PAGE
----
One of the longest running charities in Laois is struggling this Christmas to meet the needs of local people in distress, because their donations have fallen.
Portlaoise St Vincent de Paul is now one of eight charity shops in the town relying on public support.
However Chairman Billy Fitzpatrick says that all of their income goes to help local Portlaoise families and individuals in need.
“Our funding has dropped. Helping homeless people is a big thing now and while it is also a big problem, we are trying to keep people in their homes. We are very community based, what we take in stays local,” he said.
This year they gave out €68,000 to about 850 families and individuals in need, up from 640 in 2018.
“We gave vouchers for food and heating, we gave a lot on education, and we sent 40 elderly people on a holiday to Kerry,” Mr Fitzpatrick said.
He said that there is a hidden poor, people who appear to be doing ok but have no money for basics.
“There is still a downturn I don't care what anyone says. Incomes are low. We get people looking for help where both parents are working but are struggling to keep a roof over their heads. We visit a lot of people at home. They say 'you can look in the fridge if you like' but we never would. If they're hungry we need to feed them,” he said.
“It's terrible. People are coming to us for help who would have been donating to us before,” he said.
Portlaoise St Vincent de Paul members Billy Fitzpatrick, Teresa Phelan, Phil Miller shop manager, Sanita Bekere, Mary Cullen, Zita Meehan, Claire McEvoy and Peggy Clarke.
The charity now gives support to people mainly with food and fuel vouchers and electricity cards.
“We know it is not easy to sit down and make that phone call to us. We all like our bit of independence. We treat all requests with the utmost respect, dignity and confidentiality. But they have to come to us. There are more people we are not reaching,” he said.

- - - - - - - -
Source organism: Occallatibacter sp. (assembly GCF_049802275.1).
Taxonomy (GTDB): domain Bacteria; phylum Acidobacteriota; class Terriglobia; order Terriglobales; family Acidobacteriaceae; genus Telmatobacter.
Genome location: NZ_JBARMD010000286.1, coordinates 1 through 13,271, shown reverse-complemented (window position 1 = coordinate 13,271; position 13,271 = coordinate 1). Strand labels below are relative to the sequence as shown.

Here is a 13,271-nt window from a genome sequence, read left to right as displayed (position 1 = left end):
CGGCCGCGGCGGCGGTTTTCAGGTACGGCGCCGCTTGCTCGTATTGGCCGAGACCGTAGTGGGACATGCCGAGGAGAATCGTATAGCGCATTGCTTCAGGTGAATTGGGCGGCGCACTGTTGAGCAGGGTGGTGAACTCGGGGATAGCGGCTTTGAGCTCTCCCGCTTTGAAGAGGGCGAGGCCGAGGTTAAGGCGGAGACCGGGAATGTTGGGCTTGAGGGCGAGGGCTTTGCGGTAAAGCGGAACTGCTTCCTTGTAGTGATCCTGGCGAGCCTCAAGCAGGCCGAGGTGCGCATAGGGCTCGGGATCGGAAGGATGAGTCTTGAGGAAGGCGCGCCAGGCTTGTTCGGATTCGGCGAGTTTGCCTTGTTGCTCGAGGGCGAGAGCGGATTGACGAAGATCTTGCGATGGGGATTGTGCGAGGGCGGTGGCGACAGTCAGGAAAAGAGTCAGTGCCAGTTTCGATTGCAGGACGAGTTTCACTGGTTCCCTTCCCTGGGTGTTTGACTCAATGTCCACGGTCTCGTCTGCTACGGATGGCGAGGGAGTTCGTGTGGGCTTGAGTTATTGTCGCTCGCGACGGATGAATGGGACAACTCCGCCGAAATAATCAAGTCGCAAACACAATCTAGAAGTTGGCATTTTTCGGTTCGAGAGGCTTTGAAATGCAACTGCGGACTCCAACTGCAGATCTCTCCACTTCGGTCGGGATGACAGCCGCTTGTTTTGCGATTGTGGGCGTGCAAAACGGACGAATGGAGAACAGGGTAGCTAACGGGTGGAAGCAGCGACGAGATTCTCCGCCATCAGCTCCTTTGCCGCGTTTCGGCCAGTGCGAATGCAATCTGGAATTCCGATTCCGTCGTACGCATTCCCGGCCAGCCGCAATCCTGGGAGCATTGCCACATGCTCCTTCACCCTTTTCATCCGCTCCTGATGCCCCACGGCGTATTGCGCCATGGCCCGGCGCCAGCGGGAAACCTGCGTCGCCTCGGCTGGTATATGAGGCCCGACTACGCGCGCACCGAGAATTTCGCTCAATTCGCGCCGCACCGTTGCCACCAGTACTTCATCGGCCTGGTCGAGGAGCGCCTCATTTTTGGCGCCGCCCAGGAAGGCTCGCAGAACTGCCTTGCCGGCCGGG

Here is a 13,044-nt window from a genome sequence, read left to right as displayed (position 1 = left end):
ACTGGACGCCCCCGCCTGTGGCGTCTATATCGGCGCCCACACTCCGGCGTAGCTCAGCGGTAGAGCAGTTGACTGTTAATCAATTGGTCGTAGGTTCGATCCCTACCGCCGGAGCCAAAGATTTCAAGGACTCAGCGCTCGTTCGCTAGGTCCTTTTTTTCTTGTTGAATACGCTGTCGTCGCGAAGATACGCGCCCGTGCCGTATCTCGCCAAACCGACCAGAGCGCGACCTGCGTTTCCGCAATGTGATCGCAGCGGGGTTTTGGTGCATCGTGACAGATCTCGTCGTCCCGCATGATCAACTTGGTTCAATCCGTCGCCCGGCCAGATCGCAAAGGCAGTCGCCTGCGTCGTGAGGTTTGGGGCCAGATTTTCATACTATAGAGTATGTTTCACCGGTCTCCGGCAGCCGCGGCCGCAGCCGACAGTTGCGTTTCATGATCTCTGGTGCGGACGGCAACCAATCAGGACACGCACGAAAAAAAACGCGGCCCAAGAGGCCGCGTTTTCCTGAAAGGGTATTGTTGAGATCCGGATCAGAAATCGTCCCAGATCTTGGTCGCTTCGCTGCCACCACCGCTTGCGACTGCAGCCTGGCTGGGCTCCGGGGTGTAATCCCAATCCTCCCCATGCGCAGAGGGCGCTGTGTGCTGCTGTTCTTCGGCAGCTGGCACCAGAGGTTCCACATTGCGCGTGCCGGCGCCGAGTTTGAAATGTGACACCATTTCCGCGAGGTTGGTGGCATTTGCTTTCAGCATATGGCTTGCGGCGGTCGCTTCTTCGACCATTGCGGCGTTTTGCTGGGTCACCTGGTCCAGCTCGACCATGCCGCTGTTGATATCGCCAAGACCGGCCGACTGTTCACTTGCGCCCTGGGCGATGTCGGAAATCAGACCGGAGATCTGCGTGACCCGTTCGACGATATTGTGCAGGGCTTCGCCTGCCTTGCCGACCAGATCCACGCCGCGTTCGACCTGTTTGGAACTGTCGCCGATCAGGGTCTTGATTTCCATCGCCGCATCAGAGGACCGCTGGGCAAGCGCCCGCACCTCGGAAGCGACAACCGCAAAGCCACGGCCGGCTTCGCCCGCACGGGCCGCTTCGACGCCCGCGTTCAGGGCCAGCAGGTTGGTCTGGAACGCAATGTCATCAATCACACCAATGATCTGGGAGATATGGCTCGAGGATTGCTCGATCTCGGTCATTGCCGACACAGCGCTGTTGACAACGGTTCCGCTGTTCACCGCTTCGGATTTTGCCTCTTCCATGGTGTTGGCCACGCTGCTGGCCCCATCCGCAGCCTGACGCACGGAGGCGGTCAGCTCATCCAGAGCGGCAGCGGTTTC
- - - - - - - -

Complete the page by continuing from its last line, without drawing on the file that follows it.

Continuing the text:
Christmas can cause some to take desperate measures .
“A lady came to us recently who borrowed money off loan sharks. They wait for people outside the post office to take their money. She borrowed €200 but will have to pay back about twice that,” he said.
“Please come to us instead. Or go to the credit union and save a small few bob to borrow money at low interest. People do feel under pressure to borrow for really expensive gifts for their children, like iPhones for 10 year olds, it all has to be designer stuff now,” he said.
He asks people to change from donating Christmas hampers of luxury food to donations of money to them.
“We try not to do hampers. I feel it's an invasion of privacy to give people food and we have no space to make them up. We prefer to give food vouchers so people can choose their own food, it gives them a bit of dignity,” he said.
Education is expensive.
“The SUSI grant doesn't kick in until about November. We have helped about 40 or 50 students this year, by giving them an interim grant and we revisit their situation then in January,” he said.
They also help families with children in primary and secondary schools.
“We have an account with Allbooks and we give people vouchers. I don't think people realise how expensive education is. But it is so important to break the cycle of poverty. We also encourage adults who can't read or write to go back to classes,” he said.
The charity has nine volunteer members who visit homes to help people.
“It is a tough job. You have to leave the emotions at home. You are there to listen and empathise,” he said.
The shop at 1 Dublin Road beside the church accepts and sells good quality clothes and furniture.
“Without it we wouldn't have the money we have. All support is welcome,” he said.
Call Portlaoise SVP on 087 7655793 for support.